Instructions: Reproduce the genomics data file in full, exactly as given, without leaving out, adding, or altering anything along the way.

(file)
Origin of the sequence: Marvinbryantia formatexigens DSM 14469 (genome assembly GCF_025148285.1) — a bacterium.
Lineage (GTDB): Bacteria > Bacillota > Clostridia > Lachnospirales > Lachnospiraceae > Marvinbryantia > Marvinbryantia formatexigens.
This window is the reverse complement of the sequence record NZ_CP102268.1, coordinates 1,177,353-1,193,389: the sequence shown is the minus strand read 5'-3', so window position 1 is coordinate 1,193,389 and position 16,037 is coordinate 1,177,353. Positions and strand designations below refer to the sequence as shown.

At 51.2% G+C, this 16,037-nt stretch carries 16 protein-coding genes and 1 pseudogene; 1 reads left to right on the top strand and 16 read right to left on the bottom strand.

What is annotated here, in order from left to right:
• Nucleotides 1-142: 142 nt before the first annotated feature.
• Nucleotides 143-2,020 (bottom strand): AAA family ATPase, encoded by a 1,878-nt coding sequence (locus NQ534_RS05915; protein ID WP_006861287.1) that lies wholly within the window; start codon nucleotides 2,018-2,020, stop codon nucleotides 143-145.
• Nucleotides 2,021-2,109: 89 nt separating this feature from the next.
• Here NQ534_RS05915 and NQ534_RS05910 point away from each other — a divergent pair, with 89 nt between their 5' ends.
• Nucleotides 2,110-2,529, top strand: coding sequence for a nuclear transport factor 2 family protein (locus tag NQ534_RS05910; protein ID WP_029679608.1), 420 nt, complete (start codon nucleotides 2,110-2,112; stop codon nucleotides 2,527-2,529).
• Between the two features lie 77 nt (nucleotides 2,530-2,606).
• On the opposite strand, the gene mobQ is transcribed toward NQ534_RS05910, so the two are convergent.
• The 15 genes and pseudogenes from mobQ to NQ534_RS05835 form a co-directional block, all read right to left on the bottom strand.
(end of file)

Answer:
Origin of the sequence: Marvinbryantia formatexigens DSM 14469 (genome assembly GCF_025148285.1) — a bacterium.
Lineage (GTDB): Bacteria > Bacillota > Clostridia > Lachnospirales > Lachnospiraceae > Marvinbryantia > Marvinbryantia formatexigens.
This window is the reverse complement of the sequence record NZ_CP102268.1, coordinates 1,177,353-1,193,389: the sequence shown is the minus strand read 5'-3', so window position 1 is coordinate 1,193,389 and position 16,037 is coordinate 1,177,353. Positions and strand designations below refer to the sequence as shown.

At 51.2% G+C, this 16,037-nt stretch carries 16 protein-coding genes and 1 pseudogene; 1 reads left to right on the top strand and 16 read right to left on the bottom strand.

What is annotated here, in order from left to right:
• Nucleotides 1-142: 142 nt before the first annotated feature.
• Nucleotides 143-2,020 (bottom strand): AAA family ATPase, encoded by a 1,878-nt coding sequence (locus NQ534_RS05915; protein ID WP_006861287.1) that lies wholly within the window; start codon nucleotides 2,018-2,020, stop codon nucleotides 143-145.
• Nucleotides 2,021-2,109: 89 nt separating this feature from the next.
• Here NQ534_RS05915 and NQ534_RS05910 point away from each other — a divergent pair, with 89 nt between their 5' ends.
• Nucleotides 2,110-2,529, top strand: coding sequence for a nuclear transport factor 2 family protein (locus tag NQ534_RS05910; protein ID WP_029679608.1), 420 nt, complete (start codon nucleotides 2,110-2,112; stop codon nucleotides 2,527-2,529).
• Between the two features lie 77 nt (nucleotides 2,530-2,606).
• On the opposite strand, the gene mobQ is transcribed toward NQ534_RS05910, so the two are convergent.
• The 15 genes and pseudogenes from mobQ to NQ534_RS05835 form a co-directional block, all read right to left on the bottom strand.